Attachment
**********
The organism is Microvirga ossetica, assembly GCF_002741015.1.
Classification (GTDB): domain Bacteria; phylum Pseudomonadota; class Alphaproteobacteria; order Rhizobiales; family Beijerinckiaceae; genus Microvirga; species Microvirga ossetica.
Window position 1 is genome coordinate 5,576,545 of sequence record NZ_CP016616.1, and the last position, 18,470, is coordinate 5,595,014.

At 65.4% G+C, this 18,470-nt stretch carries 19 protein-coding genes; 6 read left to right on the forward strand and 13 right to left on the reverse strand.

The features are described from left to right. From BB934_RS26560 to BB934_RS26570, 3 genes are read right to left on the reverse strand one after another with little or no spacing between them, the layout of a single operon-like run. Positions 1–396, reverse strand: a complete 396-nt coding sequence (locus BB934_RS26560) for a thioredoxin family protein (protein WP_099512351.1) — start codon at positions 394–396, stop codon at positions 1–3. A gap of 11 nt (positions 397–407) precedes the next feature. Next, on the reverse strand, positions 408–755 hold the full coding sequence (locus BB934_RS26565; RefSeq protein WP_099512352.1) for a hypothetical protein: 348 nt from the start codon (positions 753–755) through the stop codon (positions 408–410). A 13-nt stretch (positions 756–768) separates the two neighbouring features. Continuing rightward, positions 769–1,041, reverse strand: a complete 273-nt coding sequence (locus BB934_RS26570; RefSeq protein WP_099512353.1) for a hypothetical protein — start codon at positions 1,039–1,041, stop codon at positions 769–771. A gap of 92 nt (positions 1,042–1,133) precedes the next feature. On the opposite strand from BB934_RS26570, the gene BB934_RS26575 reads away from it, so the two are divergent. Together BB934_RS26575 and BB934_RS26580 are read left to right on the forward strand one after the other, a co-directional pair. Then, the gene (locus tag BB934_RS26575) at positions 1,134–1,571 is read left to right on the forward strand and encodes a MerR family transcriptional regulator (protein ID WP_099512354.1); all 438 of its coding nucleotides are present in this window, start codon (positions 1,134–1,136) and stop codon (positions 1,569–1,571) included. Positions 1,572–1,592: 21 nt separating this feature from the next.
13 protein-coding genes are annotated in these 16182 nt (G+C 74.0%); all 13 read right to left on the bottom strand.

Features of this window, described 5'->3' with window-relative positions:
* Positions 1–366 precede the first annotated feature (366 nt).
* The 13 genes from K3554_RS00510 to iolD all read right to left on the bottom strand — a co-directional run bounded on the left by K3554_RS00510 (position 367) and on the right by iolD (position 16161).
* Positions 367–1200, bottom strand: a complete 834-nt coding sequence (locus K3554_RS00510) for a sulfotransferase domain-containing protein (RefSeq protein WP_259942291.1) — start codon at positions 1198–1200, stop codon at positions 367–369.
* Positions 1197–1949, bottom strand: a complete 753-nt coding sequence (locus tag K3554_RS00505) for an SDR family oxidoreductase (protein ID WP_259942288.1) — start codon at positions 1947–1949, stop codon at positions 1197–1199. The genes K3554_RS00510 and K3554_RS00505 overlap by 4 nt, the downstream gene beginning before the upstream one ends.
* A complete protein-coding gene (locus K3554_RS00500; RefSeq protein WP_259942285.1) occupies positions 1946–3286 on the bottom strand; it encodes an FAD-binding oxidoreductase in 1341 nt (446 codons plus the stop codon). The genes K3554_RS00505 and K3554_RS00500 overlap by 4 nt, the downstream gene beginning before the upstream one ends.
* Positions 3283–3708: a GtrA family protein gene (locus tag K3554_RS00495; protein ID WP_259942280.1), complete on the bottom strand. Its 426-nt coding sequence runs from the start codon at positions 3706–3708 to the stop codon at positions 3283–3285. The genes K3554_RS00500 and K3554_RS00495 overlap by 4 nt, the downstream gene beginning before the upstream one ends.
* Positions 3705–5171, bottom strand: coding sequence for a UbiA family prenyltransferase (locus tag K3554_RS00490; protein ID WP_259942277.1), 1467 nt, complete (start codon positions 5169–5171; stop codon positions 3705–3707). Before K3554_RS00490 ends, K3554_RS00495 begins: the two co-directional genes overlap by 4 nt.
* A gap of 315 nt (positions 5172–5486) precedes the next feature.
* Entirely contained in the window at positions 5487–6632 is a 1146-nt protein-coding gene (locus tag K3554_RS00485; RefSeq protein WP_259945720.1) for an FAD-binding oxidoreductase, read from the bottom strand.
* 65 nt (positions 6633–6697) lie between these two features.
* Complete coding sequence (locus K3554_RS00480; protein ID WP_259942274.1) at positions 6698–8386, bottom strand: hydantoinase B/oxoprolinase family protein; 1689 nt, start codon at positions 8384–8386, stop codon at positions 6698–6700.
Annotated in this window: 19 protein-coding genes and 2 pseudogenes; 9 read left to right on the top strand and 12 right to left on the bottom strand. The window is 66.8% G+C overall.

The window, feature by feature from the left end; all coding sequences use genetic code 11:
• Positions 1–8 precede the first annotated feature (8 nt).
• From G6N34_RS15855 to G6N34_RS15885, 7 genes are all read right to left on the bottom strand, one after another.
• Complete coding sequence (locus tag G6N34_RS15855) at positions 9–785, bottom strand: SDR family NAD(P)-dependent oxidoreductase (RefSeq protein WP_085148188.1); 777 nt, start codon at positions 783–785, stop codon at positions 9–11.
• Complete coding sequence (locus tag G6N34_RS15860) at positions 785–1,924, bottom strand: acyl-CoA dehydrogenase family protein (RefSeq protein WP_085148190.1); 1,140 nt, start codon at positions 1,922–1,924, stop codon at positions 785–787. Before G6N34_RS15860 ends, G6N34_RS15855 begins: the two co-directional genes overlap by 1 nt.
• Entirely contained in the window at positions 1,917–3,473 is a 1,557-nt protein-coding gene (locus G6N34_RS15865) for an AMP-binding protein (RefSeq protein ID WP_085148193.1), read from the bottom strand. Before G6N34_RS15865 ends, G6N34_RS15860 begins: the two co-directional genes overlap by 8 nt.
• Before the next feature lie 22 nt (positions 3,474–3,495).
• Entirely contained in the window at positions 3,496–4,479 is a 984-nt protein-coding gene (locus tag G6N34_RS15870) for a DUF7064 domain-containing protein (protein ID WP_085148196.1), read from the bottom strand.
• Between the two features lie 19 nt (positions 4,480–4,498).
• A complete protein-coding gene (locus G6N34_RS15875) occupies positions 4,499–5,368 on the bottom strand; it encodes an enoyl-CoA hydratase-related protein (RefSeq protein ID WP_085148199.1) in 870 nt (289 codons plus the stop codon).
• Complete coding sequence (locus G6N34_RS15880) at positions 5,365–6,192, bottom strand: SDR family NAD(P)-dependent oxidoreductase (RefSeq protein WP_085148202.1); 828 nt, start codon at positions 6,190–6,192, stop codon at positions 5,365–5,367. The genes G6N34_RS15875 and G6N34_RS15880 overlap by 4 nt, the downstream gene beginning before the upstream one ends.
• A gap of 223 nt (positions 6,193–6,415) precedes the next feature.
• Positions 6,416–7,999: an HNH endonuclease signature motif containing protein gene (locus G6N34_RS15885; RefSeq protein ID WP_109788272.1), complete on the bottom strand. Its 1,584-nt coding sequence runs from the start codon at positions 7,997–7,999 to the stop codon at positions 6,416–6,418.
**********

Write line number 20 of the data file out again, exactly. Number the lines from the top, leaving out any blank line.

The window, feature by feature from the left end; all coding sequences use genetic code 11: